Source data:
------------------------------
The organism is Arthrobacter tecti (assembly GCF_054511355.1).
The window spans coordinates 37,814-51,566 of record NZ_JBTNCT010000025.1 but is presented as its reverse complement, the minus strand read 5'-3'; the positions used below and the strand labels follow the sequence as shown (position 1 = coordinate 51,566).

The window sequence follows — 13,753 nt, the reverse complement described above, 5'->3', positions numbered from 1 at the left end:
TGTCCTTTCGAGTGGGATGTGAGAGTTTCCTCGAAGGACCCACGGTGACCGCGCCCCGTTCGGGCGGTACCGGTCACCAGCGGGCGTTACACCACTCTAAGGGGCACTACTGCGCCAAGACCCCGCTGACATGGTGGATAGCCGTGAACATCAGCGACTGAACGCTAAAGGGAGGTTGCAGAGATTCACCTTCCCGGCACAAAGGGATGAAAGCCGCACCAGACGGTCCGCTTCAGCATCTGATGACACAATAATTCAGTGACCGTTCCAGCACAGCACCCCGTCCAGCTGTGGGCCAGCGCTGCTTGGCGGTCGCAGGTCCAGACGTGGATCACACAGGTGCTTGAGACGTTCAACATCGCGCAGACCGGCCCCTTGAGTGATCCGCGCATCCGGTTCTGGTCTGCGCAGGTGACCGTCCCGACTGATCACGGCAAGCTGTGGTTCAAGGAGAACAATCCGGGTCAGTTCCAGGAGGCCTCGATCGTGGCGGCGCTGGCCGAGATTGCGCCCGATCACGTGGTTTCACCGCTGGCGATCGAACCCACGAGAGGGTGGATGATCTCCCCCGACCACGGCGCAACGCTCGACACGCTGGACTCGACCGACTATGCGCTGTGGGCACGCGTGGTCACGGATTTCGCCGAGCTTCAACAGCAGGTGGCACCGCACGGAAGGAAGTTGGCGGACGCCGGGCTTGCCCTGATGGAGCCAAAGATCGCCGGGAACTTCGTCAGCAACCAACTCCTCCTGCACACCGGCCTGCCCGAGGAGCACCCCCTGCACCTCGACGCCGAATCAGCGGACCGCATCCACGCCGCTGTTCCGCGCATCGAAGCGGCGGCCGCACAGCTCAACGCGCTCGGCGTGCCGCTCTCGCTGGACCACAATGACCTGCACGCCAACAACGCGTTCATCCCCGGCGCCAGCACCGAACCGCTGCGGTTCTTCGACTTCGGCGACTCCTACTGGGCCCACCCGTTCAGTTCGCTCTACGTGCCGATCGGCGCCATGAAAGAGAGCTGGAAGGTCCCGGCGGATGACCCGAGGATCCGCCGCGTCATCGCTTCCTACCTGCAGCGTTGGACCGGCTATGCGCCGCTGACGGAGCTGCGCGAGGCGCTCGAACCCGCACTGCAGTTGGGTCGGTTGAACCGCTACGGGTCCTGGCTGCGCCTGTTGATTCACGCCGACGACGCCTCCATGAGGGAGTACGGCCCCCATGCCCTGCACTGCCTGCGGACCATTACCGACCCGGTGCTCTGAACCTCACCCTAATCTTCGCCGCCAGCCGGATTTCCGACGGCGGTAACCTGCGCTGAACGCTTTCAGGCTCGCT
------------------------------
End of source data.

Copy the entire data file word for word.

The organism is Arthrobacter tecti (assembly GCF_054511355.1).
The window spans coordinates 37,814-51,566 of record NZ_JBTNCT010000025.1 but is presented as its reverse complement, the minus strand read 5'-3'; the positions used below and the strand labels follow the sequence as shown (position 1 = coordinate 51,566).

The window sequence follows — 13,753 nt, the reverse complement described above, 5'->3', positions numbered from 1 at the left end:
TGTCCTTTCGAGTGGGATGTGAGAGTTTCCTCGAAGGACCCACGGTGACCGCGCCCCGTTCGGGCGGTACCGGTCACCAGCGGGCGTTACACCACTCTAAGGGGCACTACTGCGCCAAGACCCCGCTGACATGGTGGATAGCCGTGAACATCAGCGACTGAACGCTAAAGGGAGGTTGCAGAGATTCACCTTCCCGGCACAAAGGGATGAAAGCCGCACCAGACGGTCCGCTTCAGCATCTGATGACACAATAATTCAGTGACCGTTCCAGCACAGCACCCCGTCCAGCTGTGGGCCAGCGCTGCTTGGCGGTCGCAGGTCCAGACGTGGATCACACAGGTGCTTGAGACGTTCAACATCGCGCAGACCGGCCCCTTGAGTGATCCGCGCATCCGGTTCTGGTCTGCGCAGGTGACCGTCCCGACTGATCACGGCAAGCTGTGGTTCAAGGAGAACAATCCGGGTCAGTTCCAGGAGGCCTCGATCGTGGCGGCGCTGGCCGAGATTGCGCCCGATCACGTGGTTTCACCGCTGGCGATCGAACCCACGAGAGGGTGGATGATCTCCCCCGACCACGGCGCAACGCTCGACACGCTGGACTCGACCGACTATGCGCTGTGGGCACGCGTGGTCACGGATTTCGCCGAGCTTCAACAGCAGGTGGCACCGCACGGAAGGAAGTTGGCGGACGCCGGGCTTGCCCTGATGGAGCCAAAGATCGCCGGGAACTTCGTCAGCAACCAACTCCTCCTGCACACCGGCCTGCCCGAGGAGCACCCCCTGCACCTCGACGCCGAATCAGCGGACCGCATCCACGCCGCTGTTCCGCGCATCGAAGCGGCGGCCGCACAGCTCAACGCGCTCGGCGTGCCGCTCTCGCTGGACCACAATGACCTGCACGCCAACAACGCGTTCATCCCCGGCGCCAGCACCGAACCGCTGCGGTTCTTCGACTTCGGCGACTCCTACTGGGCCCACCCGTTCAGTTCGCTCTACGTGCCGATCGGCGCCATGAAAGAGAGCTGGAAGGTCCCGGCGGATGACCCGAGGATCCGCCGCGTCATCGCTTCCTACCTGCAGCGTTGGACCGGCTATGCGCCGCTGACGGAGCTGCGCGAGGCGCTCGAACCCGCACTGCAGTTGGGTCGGTTGAACCGCTACGGGTCCTGGCTGCGCCTGTTGATTCACGCCGACGACGCCTCCATGAGGGAGTACGGCCCCCATGCCCTGCACTGCCTGCGGACCATTACCGACCCGGTGCTCTGAACCTCACCCTAATCTTCGCCGCCAGCCGGATTTCCGACGGCGGTAACCTGCGCTGAACGCTTTCAGGCTCGCT